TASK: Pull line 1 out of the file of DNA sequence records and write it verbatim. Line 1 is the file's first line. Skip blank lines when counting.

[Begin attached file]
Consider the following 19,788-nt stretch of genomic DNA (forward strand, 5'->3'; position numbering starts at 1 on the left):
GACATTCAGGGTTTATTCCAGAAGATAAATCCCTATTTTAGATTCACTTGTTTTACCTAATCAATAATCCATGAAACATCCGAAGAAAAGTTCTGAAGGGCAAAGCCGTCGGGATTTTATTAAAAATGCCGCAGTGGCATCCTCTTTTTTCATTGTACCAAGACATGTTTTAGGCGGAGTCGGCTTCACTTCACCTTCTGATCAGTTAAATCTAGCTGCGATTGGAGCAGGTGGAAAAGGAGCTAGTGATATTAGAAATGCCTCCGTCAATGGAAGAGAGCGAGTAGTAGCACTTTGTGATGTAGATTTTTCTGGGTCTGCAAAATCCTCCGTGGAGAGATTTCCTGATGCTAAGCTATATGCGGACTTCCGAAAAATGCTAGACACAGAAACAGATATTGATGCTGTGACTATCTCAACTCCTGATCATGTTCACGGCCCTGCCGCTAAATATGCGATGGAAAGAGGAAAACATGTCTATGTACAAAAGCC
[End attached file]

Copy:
Consider the following 19,788-nt stretch of genomic DNA (forward strand, 5'->3'; position numbering starts at 1 on the left):